Bob Waits for the Bus
As the building entrance door closes behind, Bob glances at his post-it note. It has the directions and address of the car dealer. Bob is finally ready to buy his first (used) car. He walks to the nearby bus stop jubilantly thinking he will seldom use the bus again. Bob is tired of the waiting. Throughout these years the one thing he could establish is that the average wait time for his inbound 105 at the Cross St @ Main St is 15 minutes.
Bob may not care, but we know that his wait time follows an exponential distribution that has a probability density function .
The random variable T, the wait time between buses is an exponential distribution with parameter . He waits 15 minutes on average. Some days he boards the bus earlier than 15 minutes, and some days he waits much longer.
Looking at the function , and the typical information we have for exponential distribution, i.e., the average wait time, it will be useful to relate the parameter to the average wait time.
The average wait time is the average of the distribution — the expected value E[.].
E[X] for a continuous distribution, as you know from lesson 24 is .
Applying this using the limits of the exponential distribution, we can derive the following.
The definite integral is .
So we have
The parameter is a non-negative real number (), and represents the reciprocal of the expected value of T.
In Bob’s case, since the average wait time (E[T]) is 15 minutes, the parameter is 0.066.
Bob gets to the bus shelter, greets the person next to him and thinks to himself “Hope the wait will not exceed 10 minutes today.”
Please tell him the probability he waits more than 10 minutes is 0.5134.
Bob is visibly anxious. He turns his hand and looks at his wristwatch. “10 minutes. The wait won’t be much longer.”
Please tell him about the memoryless property of the exponential distribution. The probability that he waits for another ten minutes, given he already waited 10 minutes is also 0.5134.
Let’s see how. We will assume t represents the first ten minutes and s represents the second ten minutes.
The probability distribution of the remaining time until the event occurs is always the same regardless of the time that passed.
There is no memory in the process. The history is not relevant. The time to next arrival is not influenced by when the last event or arrival occurred.
This property is unique to the strictly decreasing functions: exponential and the geometric distributions.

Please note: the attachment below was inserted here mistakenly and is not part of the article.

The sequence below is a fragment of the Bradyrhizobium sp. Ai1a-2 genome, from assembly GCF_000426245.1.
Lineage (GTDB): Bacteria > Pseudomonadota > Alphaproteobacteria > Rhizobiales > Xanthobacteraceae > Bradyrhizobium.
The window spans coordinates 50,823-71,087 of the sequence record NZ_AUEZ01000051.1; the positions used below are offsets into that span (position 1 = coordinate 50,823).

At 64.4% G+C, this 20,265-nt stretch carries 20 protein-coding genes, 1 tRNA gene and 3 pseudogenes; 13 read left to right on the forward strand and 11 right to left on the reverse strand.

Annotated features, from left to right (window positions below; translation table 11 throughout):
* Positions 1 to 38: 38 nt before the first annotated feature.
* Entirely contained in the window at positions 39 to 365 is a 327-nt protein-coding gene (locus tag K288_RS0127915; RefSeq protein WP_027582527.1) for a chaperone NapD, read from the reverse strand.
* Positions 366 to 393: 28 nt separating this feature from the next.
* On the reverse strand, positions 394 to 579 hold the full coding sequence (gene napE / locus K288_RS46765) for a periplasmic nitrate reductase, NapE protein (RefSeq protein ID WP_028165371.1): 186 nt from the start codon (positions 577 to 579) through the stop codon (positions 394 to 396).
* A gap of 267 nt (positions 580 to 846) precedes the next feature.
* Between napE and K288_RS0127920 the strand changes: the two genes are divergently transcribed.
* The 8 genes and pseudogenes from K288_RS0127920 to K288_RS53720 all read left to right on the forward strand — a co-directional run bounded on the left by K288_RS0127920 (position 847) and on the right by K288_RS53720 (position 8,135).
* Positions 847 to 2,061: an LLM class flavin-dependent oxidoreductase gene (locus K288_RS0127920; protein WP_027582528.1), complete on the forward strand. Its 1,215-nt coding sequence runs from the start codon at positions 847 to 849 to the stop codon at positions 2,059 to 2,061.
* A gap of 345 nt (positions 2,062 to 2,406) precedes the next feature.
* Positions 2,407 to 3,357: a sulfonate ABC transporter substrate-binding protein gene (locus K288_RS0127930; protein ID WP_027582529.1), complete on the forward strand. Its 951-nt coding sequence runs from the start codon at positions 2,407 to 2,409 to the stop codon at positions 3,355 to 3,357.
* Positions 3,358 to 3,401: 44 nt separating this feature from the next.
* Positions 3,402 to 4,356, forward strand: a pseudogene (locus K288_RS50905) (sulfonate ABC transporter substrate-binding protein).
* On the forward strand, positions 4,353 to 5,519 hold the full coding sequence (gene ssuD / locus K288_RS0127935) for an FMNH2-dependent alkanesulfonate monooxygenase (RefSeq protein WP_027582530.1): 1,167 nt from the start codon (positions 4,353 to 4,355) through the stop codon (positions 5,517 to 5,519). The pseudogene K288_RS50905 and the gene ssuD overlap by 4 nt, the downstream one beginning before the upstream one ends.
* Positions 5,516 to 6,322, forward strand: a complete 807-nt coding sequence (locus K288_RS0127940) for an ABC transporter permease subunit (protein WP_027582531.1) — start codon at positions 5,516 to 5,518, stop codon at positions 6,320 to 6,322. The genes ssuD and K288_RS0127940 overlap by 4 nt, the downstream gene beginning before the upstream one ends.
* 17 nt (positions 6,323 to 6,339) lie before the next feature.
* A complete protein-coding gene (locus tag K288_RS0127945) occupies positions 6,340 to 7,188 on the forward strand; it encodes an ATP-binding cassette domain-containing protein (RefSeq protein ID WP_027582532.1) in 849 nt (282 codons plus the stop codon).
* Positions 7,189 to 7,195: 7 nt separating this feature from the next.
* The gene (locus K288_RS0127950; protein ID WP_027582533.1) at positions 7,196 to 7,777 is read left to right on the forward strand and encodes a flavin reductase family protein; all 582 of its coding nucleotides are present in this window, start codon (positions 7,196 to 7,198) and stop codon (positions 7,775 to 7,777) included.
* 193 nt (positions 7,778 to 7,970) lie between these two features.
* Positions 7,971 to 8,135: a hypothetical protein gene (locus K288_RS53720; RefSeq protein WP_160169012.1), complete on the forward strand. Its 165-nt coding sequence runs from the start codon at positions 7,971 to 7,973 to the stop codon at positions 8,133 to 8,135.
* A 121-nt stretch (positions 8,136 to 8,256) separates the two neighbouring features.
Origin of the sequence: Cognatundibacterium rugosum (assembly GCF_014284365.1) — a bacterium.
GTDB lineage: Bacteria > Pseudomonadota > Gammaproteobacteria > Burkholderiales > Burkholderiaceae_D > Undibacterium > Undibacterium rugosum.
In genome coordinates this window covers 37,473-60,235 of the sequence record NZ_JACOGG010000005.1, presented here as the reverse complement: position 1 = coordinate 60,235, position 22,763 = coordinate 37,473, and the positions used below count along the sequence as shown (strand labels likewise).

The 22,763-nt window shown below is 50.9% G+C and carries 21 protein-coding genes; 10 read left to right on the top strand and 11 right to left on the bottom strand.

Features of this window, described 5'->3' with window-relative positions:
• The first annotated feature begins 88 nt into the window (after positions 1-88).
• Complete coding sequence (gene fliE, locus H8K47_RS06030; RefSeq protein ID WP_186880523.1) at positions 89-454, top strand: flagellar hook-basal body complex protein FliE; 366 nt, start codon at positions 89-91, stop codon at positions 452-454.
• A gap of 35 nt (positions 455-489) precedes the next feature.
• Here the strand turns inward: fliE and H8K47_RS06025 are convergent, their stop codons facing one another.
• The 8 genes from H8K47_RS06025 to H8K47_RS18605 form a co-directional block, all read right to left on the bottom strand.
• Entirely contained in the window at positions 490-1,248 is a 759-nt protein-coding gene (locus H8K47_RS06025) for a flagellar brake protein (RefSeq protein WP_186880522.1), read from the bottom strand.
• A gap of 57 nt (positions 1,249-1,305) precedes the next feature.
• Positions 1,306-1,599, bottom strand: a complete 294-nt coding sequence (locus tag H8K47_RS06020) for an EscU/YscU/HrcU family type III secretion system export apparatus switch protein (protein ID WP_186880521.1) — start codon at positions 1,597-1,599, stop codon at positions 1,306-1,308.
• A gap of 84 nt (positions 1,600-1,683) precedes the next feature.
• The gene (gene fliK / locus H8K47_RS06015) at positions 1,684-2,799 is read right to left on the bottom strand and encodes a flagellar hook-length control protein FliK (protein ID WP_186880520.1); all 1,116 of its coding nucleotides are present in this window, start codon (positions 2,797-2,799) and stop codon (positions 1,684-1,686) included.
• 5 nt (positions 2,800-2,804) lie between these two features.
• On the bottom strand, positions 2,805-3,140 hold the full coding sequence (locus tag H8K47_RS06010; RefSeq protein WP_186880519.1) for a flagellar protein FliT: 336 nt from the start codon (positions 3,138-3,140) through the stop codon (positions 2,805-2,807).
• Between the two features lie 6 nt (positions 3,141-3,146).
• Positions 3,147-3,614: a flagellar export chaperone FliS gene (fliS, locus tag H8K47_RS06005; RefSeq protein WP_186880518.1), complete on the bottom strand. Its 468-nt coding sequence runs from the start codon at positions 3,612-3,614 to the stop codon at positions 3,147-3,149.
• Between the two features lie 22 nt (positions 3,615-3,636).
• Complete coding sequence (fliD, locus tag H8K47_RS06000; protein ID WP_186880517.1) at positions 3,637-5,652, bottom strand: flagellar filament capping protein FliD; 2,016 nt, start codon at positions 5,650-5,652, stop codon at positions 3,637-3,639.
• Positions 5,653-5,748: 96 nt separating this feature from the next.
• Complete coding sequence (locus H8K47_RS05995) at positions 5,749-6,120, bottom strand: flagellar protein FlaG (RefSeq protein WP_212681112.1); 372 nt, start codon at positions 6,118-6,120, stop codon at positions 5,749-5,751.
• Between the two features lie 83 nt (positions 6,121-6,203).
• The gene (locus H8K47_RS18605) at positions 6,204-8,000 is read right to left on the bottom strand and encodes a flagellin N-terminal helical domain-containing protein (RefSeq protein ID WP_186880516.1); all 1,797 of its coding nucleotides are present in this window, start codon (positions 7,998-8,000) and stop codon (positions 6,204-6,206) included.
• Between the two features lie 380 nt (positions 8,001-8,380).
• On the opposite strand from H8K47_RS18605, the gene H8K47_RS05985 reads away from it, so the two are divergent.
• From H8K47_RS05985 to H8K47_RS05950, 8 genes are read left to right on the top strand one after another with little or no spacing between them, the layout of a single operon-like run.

The probability that Bob has to wait another s minutes (t + s) given that he already waited t minutes is the same as the probability that Bob waited the first s minutes. It is independent of the current wait time.
Bob Gets His First Chevy
Bob arrives at the dealers. He loves the look of the red 1997 Chevy. He looks over the window pane; “Ah, manual shift!” That made up his mind. He knows what he is getting. The price was reasonable. A good running engine is all he needed to drive it away.
The manager was young, a Harvard alum, as Bob identified from things in the room. “There is no guarantee these days with academic inflation, … the young lad is running a family business, … or his passion is to sell cars,” he thought to himself.
The manager tells him that the engine is in perfect running condition and the average breakdown time is four years. Bob does some estimates ($$$$) in his mind while checking out the car. He is happy with what he is getting and closes the deal.
Please tell Bob that there is a 22% likelihood that his Chevy manual shift will break down in the first year.
The number of years this car will run ~ exponential
distribution with a rate () of 1/4.
Since the average breakdown time (expected value E[T]) is four years, the parameter = 1/4.
Bob should also know that there is a 37% chance that his car will still be running fine after four years.
Bob in Four Years
Bob used the car for four years now with regular servicing, standard oil changes, and tire rotations. The engine is great.
Since the average lifetime has passed, should he think about a new car? How long should we expect his car to continue without a breakdown? Another four years?
Since he used it for four years, what is the probability that there will be no breakdown until the next four years?
You guessed it, 37%.
Now let’s have a visual interpretation of this memoryless property.
The probability distribution of the wait time (engine breakdown) for = 1/4 looks like this.
Let us assume another random variable , as the breakdown time after four years of usage. The lower bound for is 0 (since we measure from four years), and the upper bound is .
For any values , the distribution is another exponential function — it is shifted by four years.
Watch this animation, you will understand it better.
The original distribution is represented using the black line. The conditional distribution is shown as a red line using links.
The same red line with links (truncated at 4) is shown as the shifted exponential distribution (). So, the red line with links from t = 4 is the same as the original function from t = 0. It is just shifted.
The average value of is four years. The average value of is also four. They have the same distribution.
If Bob reads our lessons, he’d understand that his Chevy will serve him, on the average, another four years.
Just like the car dealer’s four-year liberal arts degree from Harvard is forgotten, Bob’s four-year car usage history is forgotten — Memoryless.
As the saying goes, some memories are best forgotten, but the lessons from our classroom are never forgotten.
If you find this useful, please like, share and subscribe.
You can also follow me on Twitter @realDevineni for updates on new lessons.